Thanks to my status, I snagged a window seat in first class for the final flight of the day to Pittsburgh and for the third time in four flights, I was seated next to a professional woman who proved to be a delightful seatmate. Grace M. Bochenek, a Ph.D. and a director at the U.S. Department of Defense, is a Michigan native who has relocated to West Virginia (Morgantown, to be exact) and the back-and-forth took some of the edge off the turbulence that occurred both on the ascent and descent. I had brought a thick book to pass the time on my flights but, thanks to these smart and talented ladies, I had no need for it.

The sun was still out in Pittsburgh and I made excellent time on the way home as I arrived there more than 15 minutes ahead of my 6 p.m. target time. As always, I had plenty of items on my agenda to tackle but the rigors of travel left me devoid of the energy necessary to tackle them. I just wanted to sit back and rest for a while, so I activated the DVR and watched (and recorded) the “Showtime Championship Boxing” card topped by Andrzej Fonfara’s not surprising TKO over Julio Cesar Chavez Jr., who resigned on his stool between rounds nine and 10 due to what he said was a leg injury.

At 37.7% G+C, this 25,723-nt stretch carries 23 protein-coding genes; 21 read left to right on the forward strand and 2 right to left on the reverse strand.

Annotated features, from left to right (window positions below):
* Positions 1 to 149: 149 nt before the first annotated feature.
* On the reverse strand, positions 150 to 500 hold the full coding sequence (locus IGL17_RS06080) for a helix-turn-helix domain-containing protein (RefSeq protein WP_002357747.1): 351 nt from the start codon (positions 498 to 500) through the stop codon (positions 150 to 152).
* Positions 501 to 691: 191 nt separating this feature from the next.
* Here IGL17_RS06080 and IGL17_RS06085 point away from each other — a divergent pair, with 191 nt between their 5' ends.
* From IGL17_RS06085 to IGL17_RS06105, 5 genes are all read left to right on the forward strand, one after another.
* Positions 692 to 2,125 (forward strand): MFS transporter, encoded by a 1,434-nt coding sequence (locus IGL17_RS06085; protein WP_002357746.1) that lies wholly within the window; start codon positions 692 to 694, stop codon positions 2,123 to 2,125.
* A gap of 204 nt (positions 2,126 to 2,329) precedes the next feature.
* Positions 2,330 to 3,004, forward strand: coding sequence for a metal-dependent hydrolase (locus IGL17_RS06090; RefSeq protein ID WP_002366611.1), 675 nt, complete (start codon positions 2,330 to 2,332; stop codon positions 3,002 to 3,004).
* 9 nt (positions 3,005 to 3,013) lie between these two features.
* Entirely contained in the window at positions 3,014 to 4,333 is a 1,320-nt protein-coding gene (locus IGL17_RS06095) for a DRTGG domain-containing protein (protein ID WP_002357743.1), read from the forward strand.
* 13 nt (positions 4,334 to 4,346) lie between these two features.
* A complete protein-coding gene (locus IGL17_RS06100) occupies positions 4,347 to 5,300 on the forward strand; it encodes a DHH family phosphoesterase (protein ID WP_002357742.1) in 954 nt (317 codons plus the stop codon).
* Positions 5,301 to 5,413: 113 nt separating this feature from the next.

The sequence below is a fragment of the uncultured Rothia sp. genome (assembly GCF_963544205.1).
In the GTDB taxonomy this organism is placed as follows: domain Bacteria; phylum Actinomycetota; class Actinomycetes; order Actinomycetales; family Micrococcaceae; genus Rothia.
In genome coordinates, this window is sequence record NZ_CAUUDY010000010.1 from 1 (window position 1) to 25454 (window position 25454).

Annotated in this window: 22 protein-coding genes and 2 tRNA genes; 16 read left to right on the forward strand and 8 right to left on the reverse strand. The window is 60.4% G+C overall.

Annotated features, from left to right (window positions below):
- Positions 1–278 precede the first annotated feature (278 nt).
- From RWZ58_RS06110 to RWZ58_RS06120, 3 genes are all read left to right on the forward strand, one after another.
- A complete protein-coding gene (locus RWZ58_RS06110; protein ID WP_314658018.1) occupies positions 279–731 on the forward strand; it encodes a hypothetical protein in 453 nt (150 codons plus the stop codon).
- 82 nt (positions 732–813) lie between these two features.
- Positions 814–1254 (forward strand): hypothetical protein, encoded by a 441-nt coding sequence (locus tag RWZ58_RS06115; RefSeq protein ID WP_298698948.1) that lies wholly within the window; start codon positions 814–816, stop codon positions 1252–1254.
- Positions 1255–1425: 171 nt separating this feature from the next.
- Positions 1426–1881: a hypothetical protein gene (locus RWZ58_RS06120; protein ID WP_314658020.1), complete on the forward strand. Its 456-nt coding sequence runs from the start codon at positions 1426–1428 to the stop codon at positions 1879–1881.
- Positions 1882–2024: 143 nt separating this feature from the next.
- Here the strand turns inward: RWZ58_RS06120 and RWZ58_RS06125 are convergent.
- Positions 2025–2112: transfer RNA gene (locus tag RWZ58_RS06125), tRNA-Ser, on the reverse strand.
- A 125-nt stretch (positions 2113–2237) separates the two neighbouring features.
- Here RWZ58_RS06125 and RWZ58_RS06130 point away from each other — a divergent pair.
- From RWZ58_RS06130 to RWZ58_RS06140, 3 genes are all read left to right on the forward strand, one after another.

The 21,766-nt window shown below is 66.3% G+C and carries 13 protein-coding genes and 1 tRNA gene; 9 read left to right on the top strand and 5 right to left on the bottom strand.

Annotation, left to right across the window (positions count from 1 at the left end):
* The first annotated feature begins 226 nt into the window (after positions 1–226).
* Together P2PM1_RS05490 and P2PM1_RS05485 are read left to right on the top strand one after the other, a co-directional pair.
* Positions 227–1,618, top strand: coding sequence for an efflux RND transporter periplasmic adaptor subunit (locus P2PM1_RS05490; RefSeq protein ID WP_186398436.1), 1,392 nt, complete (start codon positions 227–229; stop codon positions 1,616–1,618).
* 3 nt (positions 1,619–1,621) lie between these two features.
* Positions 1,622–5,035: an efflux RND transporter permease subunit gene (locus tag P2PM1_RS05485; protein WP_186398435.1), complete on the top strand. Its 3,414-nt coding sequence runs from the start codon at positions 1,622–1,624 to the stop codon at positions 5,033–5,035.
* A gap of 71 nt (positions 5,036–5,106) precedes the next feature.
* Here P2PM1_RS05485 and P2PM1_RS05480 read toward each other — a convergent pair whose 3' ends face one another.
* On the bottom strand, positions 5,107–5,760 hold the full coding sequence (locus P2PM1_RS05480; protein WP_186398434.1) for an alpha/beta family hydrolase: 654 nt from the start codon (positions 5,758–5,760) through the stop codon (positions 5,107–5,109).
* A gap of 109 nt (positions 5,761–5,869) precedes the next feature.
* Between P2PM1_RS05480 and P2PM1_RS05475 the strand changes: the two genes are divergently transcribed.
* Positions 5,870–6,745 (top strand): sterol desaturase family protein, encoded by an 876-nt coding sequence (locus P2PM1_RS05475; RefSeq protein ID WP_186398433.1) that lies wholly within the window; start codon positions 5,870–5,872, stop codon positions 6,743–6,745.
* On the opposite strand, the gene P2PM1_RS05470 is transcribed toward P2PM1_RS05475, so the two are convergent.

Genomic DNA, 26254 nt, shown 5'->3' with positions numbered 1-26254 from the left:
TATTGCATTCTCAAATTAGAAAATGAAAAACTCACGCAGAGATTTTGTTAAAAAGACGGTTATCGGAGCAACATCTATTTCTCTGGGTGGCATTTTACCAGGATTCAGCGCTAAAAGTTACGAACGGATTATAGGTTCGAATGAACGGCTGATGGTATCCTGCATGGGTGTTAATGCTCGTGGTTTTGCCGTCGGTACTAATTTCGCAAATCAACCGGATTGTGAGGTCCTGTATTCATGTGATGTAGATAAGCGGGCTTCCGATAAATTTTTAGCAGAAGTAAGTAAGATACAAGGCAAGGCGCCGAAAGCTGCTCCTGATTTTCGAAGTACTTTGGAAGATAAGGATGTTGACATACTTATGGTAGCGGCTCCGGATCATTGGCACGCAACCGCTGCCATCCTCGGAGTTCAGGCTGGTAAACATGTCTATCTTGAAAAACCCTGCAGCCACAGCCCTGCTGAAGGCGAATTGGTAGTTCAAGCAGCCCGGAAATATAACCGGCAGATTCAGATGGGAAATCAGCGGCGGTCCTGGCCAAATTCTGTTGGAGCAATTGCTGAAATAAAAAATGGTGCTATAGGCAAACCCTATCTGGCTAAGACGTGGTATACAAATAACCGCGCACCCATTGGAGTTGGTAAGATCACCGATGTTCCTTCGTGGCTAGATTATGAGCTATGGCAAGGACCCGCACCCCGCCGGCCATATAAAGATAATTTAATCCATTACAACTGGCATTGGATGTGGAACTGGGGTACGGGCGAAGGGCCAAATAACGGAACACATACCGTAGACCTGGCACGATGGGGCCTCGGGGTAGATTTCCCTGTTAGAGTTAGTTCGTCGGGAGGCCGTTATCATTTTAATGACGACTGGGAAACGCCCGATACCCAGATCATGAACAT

When this bout was announced, I thought the match-up was all wrong for Chavez because he had long banked on superior size and strength but, against the Pole, he had deficits in height (one-and-a-half inches), reach (three inches), volume (61.6 per round in his last three fights to Chavez’s 36.6 in his last three) and power at the weight (Fonfara’s 12 knockout wins in his 14-1 record at 175). Despite all the evidence in front of me, I still picked Chavez to win a decision because talents like his somehow find a way to turn logic on its head. But I made sure to add the caveat “if focused.” Because he wasn’t, Fonfara, the more disciplined fighter, shined brightly enough to justify his demand for a rematch with RING (and WBC) champ Adonis Stevenson, who Fonfara dropped in round nine after suffering two of his own knockdowns and who gave “Superman” one whale of a fight last May. I, for one, would like to see it again but I’m not sure if Stevenson’s brain trust would.

I will have the next four-and-a-half weeks to catch up on my “to-do” list because my next journey will be to Boston where, on the afternoon of May 23, Andy and I will work an NBC-televised card topped by Andre Dirrell-James DeGale for the vacant IBF middleweight title.

Until then, happy trails!


Lee Groves is a boxing writer and historian based in Friendly, W.Va. He is a full member of the BWAA, from which he has won 13 writing awards, including 10 in the last five years and two first-place awards since 2011. He has been an elector for the International Boxing Hall of Fame since 2001 and is also a writer, researcher and punch-counter for CompuBox, Inc. He is the author of “Tales from the Vault: A Celebration of 100 Boxing Closet Classics. To order, please visit or email the author at [email protected] to arrange for autographed copies.